Clemson Livestock Poultry Health (CLPH) officials have confirmed a 15-year-old Shetland pony mare with eastern equine encephalomyelitis (EEE). The Clarendon County mare was not vaccinated and died.
This marks the first case of electrical and electronic equipment in Clarendon County’s horses this year and the 17th in South Carolina.
Eastern equine encephalomyelitis is caused by the eastern equine encephalitis virus, for which wild birds are a natural reservoir. Mosquitoes that feed on birds infected with electrical and electronic equipment can spread the virus to humans, horses, and other birds. Horses do not develop enough levels of these viruses in their blood to be contagious to other animals or humans. Electrical and electronic equipment is considered to be one of the most serious mosquito-borne diseases in the United States due to the high death rate in horses and humans.
Tips for preventing mosquito-borne diseases include:
- Avoid mosquito bites: Use insect repellant outdoors, especially from dusk until dawn.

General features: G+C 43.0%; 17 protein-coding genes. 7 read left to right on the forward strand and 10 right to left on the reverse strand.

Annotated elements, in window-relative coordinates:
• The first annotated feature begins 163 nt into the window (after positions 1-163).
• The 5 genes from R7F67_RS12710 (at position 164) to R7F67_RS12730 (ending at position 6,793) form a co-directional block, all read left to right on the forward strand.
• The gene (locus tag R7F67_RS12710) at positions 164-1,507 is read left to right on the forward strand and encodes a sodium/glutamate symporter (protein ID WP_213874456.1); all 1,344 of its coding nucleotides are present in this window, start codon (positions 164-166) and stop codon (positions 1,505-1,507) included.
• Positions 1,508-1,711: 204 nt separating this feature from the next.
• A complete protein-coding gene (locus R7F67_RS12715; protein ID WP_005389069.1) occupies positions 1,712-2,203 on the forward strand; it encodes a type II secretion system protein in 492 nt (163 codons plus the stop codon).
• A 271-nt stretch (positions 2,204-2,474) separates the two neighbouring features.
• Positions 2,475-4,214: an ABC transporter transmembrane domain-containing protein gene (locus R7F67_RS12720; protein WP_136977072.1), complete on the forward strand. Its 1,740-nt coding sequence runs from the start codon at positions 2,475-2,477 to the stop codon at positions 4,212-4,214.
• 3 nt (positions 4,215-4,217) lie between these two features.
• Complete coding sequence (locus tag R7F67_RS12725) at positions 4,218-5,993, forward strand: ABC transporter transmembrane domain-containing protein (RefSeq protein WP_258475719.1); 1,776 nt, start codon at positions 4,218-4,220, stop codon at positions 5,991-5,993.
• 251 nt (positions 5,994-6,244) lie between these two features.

- Look for EPA-labeled products that contain active ingredients such as DEET, picaridin (KBR3023), or lemon eucalyptus oil (p-menthane-3,8-diol).
- If mosquitoes start to bite, apply more repellent according to the directions on the label.
- Mosquito-Proof Homes: Attach or install window and door grilles, and cover or remove empty containers with standing water where mosquitoes can lay eggs.
- Protect Your Horses: Veterinarians recommend commercially approved vaccines for electrical and electronic equipment for all horses in the United States. Horses should be vaccinated at least once a year (recommendations vary in risk areas). It’s not too late to vaccinate your horses this year.
- Use approved insect repellants to protect horses.
- If possible, keep horses in stables, stables or barns during the main mosquito hours at dusk and dawn.
- Get rid of stagnant water, drain the water troughs and empty the buckets at least weekly.
- Store water tanks with fish that eat mosquito larvae (contact your local mosquito control for assistance) or use mosquito “dunks” (solid “donuts” from Bacillus thuringiensis israelensis)[BTi]which are non-toxic to horses) in hardware stores.